Unfiltered Coast – Call Out for Artwork
15 Feb 2022
Are you a young artist concerned about climate change?
Do you want to the chance to display your work in a public venue?
Do you live, work or study in Kent?
We are looking for submissions for an art exhibition from young people (aged 14-20).
The artwork must focus on the issue of coastal climate change with the key theme of water crisis:
flooding, contamination, shortage. The work can be general or specific to Kent.
The art work can take various forms, including:
- Visual work: painting, drawing, photography, film/moving image, mixed media
- Literary work: poetry, flash fiction, short stories, essays
We are also interested in submissions that combine word and image for the purpose of climate
change protest and activism. For example:
- Posters, banners
- Cartoons, graphic illustrations
The exhibition will open at the Gulbenkian Arts Centre, Canterbury, in late April.
We are also investigating the possibility of a second venue in Ramsgate.
Submission deadline: Wed 30 March (to allow time for framing and installation)
Work that can be submitted online should be sent to Lavinia Brydon: firstname.lastname@example.org
Please notify Lavinia of any printing, framing or technical requirements for the work.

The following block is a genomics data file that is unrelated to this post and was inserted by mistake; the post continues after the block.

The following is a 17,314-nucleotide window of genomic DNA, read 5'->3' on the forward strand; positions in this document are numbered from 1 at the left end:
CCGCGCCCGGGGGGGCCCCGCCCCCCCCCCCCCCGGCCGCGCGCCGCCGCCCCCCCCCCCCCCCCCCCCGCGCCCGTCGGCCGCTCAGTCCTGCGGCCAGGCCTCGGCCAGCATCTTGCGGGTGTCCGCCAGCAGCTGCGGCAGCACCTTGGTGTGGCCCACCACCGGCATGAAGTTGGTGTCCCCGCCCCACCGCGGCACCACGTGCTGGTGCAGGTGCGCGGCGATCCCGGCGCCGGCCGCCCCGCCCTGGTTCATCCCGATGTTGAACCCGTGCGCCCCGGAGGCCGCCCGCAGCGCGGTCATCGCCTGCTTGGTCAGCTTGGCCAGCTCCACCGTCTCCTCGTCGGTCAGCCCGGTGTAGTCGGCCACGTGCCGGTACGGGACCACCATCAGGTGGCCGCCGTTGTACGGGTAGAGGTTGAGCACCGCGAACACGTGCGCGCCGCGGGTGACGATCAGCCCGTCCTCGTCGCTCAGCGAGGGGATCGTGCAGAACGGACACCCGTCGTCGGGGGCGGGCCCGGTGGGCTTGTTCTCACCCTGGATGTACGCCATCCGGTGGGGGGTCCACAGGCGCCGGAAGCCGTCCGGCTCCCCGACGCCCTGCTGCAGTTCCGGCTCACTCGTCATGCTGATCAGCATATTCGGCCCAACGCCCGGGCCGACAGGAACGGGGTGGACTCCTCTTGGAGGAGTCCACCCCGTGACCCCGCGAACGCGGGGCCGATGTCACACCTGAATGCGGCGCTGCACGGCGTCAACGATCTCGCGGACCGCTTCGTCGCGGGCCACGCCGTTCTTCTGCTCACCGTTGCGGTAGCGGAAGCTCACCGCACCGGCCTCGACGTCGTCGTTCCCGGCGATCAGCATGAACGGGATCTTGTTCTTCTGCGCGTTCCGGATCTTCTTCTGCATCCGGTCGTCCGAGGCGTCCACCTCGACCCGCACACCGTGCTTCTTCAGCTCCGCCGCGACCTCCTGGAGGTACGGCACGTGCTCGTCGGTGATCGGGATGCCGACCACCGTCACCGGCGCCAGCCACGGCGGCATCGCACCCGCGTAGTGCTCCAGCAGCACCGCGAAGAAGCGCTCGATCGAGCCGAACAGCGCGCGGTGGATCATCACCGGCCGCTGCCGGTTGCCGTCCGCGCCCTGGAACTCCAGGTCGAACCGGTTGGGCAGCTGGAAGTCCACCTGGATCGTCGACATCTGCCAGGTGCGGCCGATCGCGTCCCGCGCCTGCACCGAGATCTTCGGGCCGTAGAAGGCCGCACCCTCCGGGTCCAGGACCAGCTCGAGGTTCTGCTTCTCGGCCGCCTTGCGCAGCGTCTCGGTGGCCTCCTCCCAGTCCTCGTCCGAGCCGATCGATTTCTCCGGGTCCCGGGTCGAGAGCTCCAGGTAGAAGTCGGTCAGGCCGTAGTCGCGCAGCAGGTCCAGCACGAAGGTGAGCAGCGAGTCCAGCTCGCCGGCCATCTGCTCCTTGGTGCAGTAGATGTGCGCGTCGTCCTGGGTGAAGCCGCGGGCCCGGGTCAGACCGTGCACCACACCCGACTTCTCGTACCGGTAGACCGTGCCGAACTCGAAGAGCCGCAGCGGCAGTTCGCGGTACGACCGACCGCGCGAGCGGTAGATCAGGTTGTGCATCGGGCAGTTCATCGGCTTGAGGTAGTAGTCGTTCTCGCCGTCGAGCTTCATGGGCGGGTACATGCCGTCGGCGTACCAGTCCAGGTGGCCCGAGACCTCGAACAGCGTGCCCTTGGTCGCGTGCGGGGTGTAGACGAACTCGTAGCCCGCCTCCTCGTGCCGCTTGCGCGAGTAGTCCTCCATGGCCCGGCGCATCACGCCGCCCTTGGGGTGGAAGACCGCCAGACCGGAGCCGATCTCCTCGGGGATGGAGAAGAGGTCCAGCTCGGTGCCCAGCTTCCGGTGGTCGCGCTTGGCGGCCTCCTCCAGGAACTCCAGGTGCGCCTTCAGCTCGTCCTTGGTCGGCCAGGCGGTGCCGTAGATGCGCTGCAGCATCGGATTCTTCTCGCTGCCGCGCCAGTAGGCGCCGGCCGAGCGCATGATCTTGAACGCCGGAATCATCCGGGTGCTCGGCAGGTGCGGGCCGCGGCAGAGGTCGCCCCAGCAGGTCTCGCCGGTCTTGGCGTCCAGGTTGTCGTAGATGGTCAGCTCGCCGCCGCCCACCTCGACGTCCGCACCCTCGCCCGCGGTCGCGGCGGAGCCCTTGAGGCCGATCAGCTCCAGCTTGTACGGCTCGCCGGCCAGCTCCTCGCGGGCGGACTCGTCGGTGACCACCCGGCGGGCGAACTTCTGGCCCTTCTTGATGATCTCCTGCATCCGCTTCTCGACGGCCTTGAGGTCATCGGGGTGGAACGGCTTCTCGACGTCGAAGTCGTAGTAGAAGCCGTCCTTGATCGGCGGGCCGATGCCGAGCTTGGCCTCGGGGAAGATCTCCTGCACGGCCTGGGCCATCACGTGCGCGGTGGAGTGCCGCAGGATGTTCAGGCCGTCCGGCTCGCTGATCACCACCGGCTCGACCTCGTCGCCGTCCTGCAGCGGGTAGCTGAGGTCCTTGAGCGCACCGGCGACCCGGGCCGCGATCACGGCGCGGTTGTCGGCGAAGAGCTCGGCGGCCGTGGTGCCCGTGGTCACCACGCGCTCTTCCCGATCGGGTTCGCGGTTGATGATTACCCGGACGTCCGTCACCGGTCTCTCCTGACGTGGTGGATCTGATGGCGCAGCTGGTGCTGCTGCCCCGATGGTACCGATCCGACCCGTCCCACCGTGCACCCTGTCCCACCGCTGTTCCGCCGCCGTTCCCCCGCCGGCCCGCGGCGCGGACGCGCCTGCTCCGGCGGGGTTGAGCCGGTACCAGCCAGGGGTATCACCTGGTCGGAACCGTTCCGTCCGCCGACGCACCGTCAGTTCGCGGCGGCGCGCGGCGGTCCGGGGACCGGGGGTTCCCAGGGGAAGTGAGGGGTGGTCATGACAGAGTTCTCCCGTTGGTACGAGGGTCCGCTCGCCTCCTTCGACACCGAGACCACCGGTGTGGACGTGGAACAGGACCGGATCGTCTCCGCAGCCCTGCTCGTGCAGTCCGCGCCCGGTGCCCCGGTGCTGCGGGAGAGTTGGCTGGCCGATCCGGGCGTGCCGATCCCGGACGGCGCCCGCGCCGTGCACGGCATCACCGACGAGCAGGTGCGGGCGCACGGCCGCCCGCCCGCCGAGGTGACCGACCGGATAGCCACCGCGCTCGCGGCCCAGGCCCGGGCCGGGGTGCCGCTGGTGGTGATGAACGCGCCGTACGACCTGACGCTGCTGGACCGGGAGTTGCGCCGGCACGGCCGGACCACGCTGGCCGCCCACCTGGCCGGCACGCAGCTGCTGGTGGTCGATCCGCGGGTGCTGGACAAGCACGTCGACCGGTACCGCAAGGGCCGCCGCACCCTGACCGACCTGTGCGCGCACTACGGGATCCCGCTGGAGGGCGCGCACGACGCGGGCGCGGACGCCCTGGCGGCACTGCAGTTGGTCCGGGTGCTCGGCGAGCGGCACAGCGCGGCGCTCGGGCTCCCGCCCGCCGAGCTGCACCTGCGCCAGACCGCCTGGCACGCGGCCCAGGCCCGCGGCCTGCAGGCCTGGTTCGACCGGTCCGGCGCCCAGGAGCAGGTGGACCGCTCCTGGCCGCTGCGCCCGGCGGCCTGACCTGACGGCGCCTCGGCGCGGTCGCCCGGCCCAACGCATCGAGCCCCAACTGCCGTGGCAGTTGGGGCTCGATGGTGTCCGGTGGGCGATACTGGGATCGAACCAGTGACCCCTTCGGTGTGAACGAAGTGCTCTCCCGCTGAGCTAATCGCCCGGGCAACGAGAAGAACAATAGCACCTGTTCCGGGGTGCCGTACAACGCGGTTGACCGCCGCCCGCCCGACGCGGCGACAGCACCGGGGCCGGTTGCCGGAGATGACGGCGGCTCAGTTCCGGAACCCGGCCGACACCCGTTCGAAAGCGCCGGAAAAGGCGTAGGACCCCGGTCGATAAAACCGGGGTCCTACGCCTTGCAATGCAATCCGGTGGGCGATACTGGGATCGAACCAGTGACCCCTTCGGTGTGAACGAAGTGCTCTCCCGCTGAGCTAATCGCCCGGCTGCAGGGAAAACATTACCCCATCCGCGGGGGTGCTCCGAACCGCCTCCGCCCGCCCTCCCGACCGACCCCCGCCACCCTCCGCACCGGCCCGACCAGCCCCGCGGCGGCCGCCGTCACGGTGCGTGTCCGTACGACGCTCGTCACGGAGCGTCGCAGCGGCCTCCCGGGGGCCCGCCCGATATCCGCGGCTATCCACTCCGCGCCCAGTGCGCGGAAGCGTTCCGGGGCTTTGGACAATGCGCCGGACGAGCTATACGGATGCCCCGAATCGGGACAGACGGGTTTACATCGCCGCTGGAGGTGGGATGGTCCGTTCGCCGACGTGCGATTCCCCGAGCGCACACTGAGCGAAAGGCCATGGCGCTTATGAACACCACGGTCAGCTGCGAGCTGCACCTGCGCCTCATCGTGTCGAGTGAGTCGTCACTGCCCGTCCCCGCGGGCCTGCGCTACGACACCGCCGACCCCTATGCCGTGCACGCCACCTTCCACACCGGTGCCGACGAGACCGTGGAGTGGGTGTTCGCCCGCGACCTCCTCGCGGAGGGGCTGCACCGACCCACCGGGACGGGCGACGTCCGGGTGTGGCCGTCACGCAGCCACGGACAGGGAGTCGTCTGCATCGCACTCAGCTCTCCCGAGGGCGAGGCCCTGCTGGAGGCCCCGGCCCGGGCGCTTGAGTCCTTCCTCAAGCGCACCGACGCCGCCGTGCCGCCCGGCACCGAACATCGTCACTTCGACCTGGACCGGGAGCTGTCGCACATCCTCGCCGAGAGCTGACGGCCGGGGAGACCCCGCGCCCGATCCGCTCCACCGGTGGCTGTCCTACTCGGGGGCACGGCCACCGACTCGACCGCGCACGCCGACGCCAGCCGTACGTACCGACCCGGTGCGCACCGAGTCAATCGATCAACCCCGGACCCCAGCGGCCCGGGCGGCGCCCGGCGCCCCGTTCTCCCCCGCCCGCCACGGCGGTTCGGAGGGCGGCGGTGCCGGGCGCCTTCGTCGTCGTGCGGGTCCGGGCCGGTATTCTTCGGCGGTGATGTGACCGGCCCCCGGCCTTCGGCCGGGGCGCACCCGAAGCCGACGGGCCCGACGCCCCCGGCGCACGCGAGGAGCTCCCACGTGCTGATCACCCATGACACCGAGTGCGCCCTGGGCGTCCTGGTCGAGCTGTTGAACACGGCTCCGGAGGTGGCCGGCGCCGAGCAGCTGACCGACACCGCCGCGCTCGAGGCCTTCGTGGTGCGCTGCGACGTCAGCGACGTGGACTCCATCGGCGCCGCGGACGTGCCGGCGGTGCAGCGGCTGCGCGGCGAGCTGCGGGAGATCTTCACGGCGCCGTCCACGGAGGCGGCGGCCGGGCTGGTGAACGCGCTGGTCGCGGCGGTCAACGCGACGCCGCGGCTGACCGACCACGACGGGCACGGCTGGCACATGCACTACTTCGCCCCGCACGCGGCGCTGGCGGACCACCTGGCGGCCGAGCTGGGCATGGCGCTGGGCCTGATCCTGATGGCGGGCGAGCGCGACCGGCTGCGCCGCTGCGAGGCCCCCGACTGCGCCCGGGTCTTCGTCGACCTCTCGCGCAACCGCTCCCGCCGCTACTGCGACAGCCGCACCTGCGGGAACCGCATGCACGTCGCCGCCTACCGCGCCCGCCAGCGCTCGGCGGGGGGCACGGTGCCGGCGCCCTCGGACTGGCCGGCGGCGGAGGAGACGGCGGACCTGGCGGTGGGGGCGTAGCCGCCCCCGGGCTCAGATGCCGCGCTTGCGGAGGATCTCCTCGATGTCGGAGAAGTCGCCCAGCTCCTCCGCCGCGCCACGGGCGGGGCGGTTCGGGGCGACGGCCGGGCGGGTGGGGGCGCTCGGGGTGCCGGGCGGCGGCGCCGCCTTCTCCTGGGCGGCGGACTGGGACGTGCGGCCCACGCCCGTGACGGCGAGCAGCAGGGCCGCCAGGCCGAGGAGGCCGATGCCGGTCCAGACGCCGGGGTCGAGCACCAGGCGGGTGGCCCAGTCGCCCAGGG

If the work is too large to send via email (e.g. a video file), please contact Lavinia for an alternative
If the work is fine art, please email Lavinia with an image and dimensions so that she can arrange
an alternative submission route.
All work should include a short artist statement, with the following details:
- Title of work and name of artist
- Description of work, including any notes on medium or techniques used
- Notes on your inspiration and how the work fits with the exhibition’s theme
We will include as many submissions as the space permits. Multiple submissions are allowed.
The exhibition forms part of a project called Unfiltered Coast, led by staff at the University of Kent.
It follows on from walking workshops held on the Kent coast in autumn, which coincided with
COP26. The project is funded by the Arts and Humanities Research Council.